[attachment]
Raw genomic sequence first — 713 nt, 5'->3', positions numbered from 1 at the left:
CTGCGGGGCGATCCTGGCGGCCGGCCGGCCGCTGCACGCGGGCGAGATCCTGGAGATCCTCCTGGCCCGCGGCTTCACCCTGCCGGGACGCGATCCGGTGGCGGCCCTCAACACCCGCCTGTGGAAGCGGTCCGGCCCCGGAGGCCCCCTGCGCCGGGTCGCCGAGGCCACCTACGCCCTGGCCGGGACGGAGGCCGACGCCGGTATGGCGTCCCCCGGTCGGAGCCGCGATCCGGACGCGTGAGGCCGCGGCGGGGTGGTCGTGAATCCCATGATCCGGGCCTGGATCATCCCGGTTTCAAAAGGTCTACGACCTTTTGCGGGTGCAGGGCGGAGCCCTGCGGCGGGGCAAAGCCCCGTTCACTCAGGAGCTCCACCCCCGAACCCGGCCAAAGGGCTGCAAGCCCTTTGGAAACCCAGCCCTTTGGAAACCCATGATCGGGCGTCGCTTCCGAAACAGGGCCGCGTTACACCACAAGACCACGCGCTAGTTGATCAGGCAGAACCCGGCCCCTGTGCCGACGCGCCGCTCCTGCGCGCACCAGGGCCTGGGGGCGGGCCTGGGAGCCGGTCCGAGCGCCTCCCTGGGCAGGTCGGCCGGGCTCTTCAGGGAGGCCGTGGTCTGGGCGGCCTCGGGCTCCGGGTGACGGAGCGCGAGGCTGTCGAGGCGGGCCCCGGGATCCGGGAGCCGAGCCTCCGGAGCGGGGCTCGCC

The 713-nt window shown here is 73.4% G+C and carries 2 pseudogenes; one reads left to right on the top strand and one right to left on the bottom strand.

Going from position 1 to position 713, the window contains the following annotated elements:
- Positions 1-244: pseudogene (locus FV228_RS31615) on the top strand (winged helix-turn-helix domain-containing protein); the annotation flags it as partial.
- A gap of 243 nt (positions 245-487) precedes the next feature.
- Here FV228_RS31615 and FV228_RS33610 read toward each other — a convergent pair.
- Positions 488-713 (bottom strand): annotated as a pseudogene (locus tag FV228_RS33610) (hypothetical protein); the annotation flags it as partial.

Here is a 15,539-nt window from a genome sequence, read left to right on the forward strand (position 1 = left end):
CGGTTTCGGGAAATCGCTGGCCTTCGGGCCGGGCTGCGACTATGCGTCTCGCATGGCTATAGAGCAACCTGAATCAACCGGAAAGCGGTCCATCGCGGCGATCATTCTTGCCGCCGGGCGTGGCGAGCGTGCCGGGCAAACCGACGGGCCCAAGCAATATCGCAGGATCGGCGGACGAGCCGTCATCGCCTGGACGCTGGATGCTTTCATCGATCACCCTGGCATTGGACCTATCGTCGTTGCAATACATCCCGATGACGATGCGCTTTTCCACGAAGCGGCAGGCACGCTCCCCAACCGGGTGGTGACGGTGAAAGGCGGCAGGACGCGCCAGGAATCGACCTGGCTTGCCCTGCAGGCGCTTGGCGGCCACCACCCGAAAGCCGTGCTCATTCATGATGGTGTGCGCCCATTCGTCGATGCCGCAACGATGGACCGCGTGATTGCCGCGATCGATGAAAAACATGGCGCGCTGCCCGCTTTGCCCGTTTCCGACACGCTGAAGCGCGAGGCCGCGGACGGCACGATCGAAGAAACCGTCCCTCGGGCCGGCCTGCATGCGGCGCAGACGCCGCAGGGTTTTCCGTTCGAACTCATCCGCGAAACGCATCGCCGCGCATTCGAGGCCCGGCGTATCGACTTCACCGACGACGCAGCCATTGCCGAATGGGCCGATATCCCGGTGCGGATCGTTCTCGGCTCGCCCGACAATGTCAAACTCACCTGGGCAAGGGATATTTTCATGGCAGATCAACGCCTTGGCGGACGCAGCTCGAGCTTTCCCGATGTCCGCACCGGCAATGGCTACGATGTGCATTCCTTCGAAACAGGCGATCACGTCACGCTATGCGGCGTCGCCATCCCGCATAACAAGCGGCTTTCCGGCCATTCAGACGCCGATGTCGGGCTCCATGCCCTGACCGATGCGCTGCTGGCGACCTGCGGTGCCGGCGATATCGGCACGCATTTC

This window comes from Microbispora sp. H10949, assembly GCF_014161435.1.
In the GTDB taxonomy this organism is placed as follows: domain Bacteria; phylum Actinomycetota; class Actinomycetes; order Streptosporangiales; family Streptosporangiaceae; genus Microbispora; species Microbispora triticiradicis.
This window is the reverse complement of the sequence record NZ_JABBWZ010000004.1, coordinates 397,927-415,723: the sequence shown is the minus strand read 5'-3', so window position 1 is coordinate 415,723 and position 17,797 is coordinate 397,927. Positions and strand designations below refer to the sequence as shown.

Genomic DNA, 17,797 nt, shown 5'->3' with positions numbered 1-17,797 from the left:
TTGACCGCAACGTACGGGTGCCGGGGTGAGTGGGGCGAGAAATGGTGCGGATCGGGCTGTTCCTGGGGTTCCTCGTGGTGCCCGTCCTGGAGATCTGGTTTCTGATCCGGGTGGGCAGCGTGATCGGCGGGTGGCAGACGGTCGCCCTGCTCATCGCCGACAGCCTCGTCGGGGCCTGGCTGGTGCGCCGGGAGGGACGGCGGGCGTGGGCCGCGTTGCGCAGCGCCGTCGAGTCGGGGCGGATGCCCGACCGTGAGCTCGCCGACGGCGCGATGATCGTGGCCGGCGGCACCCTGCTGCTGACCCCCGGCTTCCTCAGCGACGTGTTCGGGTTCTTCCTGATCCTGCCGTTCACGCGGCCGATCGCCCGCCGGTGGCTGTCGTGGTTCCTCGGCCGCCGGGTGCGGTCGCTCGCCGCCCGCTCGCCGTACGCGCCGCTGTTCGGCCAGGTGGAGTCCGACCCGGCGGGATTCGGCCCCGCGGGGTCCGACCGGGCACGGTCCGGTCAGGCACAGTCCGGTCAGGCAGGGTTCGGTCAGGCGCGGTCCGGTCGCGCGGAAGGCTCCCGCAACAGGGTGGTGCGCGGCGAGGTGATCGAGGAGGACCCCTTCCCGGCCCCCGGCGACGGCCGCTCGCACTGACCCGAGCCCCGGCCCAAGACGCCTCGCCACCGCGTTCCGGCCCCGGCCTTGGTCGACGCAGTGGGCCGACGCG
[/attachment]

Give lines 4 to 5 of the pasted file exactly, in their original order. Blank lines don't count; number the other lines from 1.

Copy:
Going from position 1 to position 713, the window contains the following annotated elements:
- Positions 1-244: pseudogene (locus FV228_RS31615) on the top strand (winged helix-turn-helix domain-containing protein); the annotation flags it as partial.